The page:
We have already seen what the Mac App Store effect looks like. The new Store for Mac users is providing an easy way to discover and install Mac applications and, together with that, a better way for developers to showcase their software to a larger audience, as the Mac App Store is installed by default on every system running OS X 10.6.6. Several developers reported good sales for the Mac App Store launch day, but we think LittleFin Software might be the best example of the power of the Mac App Store so far.
LittleFin was selling between 6 - 10 copies of Compartments, a simple home inventory app for the Mac we reviewed here, a day through their website. The day before the Mac App Store launch, they sold only 7 copies. But as soon as the Store launched on January 6 and Apple featured the app in the Mac App Store homepage and its “Great Mac Apps” webpage, LittleFin saw a terrific increase in sales. In fact, they sold 1,547 copies in the first 24 hours of the Mac App Store. The app, now featured under “Staff Favorites”, is available at $9.99. Before the Mac App Store the app was sold at $24.95; the developers decided to lower the price as an experiment. Since January 6, the app has been selling 1,000 copies a day on average.
Developer Mike Dattolo of LittleFin shares his thoughts on the company’s blog:
We have always wanted to price our apps lower. But when we tried that in the past, we simply couldn’t get enough volume to justify it. So like other developers, we were a little nervous about the potential for a race to the bottom in the Mac App Store, even though we came in with reduced prices ourselves. The removal of purchase barriers (everyone has an Apple ID) and the huge potential audience of the Mac App Store is providing enough volume that we can offer lower prices. Of course, our apps are simple, and belong at low price points. A number of expensive apps (such as iBank, OmniFocus) seem to be doing quite well so far as well. For us, though, under $10 is working. We briefly had Chronicle at $14.95 in the App Store, but when we put it on sale for $9.95, it started grossing more.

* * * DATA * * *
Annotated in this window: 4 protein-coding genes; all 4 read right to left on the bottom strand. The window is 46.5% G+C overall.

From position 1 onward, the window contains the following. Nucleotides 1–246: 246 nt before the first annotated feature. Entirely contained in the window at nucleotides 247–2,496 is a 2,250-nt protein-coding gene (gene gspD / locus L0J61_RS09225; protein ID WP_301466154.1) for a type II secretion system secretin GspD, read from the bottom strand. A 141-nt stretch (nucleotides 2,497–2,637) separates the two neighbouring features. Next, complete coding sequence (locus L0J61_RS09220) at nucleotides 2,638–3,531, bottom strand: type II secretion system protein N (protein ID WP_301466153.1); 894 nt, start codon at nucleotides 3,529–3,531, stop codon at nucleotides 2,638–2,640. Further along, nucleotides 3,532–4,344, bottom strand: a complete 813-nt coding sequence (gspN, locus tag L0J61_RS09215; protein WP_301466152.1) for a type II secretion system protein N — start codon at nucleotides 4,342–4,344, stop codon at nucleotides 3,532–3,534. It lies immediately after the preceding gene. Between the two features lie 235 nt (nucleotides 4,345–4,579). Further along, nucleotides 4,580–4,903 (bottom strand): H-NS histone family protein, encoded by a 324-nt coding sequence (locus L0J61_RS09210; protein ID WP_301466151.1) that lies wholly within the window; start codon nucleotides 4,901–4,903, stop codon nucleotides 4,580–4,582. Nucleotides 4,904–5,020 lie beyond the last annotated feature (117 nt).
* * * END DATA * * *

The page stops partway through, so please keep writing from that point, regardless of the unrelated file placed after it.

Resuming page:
Another app by LittleFin, Chronicle, is also available in the Mac App Store and doing pretty well. Chronicle is currently selling between 80 - 100 copies a day. As a side effect to the Mac App Store, LittleFin is seeing increased traffic and app sales on their website, too.
Compartments by LittleFin is one of the first stories of success in the Mac App Store, and we’re sure more will follow in the next months. The App Store is a well-oiled and tested mechanism, and with a little bit of luck (like an Apple feature), a good app and some minimal marketing efforts, developers will be able to achieve the sales figures they’ve always wanted. We’ll see what happens in the next months.